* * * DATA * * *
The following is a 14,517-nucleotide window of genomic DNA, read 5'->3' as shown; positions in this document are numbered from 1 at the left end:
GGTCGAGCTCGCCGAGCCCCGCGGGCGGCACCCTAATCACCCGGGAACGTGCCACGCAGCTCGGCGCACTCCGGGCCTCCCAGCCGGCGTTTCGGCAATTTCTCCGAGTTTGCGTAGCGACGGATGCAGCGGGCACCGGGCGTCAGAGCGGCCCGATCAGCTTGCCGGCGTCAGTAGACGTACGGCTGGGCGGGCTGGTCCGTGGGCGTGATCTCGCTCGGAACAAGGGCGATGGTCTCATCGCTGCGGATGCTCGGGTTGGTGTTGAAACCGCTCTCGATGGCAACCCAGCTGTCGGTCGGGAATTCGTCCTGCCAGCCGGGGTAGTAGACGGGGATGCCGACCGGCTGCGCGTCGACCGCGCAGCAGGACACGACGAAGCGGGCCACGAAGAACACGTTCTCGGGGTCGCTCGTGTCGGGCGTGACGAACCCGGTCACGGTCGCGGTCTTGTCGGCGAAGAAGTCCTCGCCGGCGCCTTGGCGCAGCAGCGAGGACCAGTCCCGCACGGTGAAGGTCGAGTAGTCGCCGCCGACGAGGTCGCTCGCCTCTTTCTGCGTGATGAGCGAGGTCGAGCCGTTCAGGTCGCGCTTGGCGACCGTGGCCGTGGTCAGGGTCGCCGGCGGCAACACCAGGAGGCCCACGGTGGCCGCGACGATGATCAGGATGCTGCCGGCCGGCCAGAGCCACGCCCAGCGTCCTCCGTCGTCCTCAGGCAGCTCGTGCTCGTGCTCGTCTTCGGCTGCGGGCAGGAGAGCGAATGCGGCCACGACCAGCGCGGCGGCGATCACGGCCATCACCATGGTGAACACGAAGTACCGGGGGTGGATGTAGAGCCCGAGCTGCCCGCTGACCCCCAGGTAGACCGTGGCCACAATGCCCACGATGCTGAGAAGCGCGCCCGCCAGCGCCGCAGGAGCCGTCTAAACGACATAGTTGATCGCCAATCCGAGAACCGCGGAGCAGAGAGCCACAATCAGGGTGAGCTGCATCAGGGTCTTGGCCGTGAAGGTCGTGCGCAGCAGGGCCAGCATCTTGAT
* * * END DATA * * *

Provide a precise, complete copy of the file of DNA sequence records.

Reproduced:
The following is a 14,517-nucleotide window of genomic DNA, read 5'->3' as shown; positions in this document are numbered from 1 at the left end:
GGTCGAGCTCGCCGAGCCCCGCGGGCGGCACCCTAATCACCCGGGAACGTGCCACGCAGCTCGGCGCACTCCGGGCCTCCCAGCCGGCGTTTCGGCAATTTCTCCGAGTTTGCGTAGCGACGGATGCAGCGGGCACCGGGCGTCAGAGCGGCCCGATCAGCTTGCCGGCGTCAGTAGACGTACGGCTGGGCGGGCTGGTCCGTGGGCGTGATCTCGCTCGGAACAAGGGCGATGGTCTCATCGCTGCGGATGCTCGGGTTGGTGTTGAAACCGCTCTCGATGGCAACCCAGCTGTCGGTCGGGAATTCGTCCTGCCAGCCGGGGTAGTAGACGGGGATGCCGACCGGCTGCGCGTCGACCGCGCAGCAGGACACGACGAAGCGGGCCACGAAGAACACGTTCTCGGGGTCGCTCGTGTCGGGCGTGACGAACCCGGTCACGGTCGCGGTCTTGTCGGCGAAGAAGTCCTCGCCGGCGCCTTGGCGCAGCAGCGAGGACCAGTCCCGCACGGTGAAGGTCGAGTAGTCGCCGCCGACGAGGTCGCTCGCCTCTTTCTGCGTGATGAGCGAGGTCGAGCCGTTCAGGTCGCGCTTGGCGACCGTGGCCGTGGTCAGGGTCGCCGGCGGCAACACCAGGAGGCCCACGGTGGCCGCGACGATGATCAGGATGCTGCCGGCCGGCCAGAGCCACGCCCAGCGTCCTCCGTCGTCCTCAGGCAGCTCGTGCTCGTGCTCGTCTTCGGCTGCGGGCAGGAGAGCGAATGCGGCCACGACCAGCGCGGCGGCGATCACGGCCATCACCATGGTGAACACGAAGTACCGGGGGTGGATGTAGAGCCCGAGCTGCCCGCTGACCCCCAGGTAGACCGTGGCCACAATGCCCACGATGCTGAGAAGCGCGCCCGCCAGCGCCGCAGGAGCCGTCTAAACGACATAGTTGATCGCCAATCCGAGAACCGCGGAGCAGAGAGCCACAATCAGGGTGAGCTGCATCAGGGTCTTGGCCGTGAAGGTCGTGCGCAGCAGGGCCAGCATCTTGAT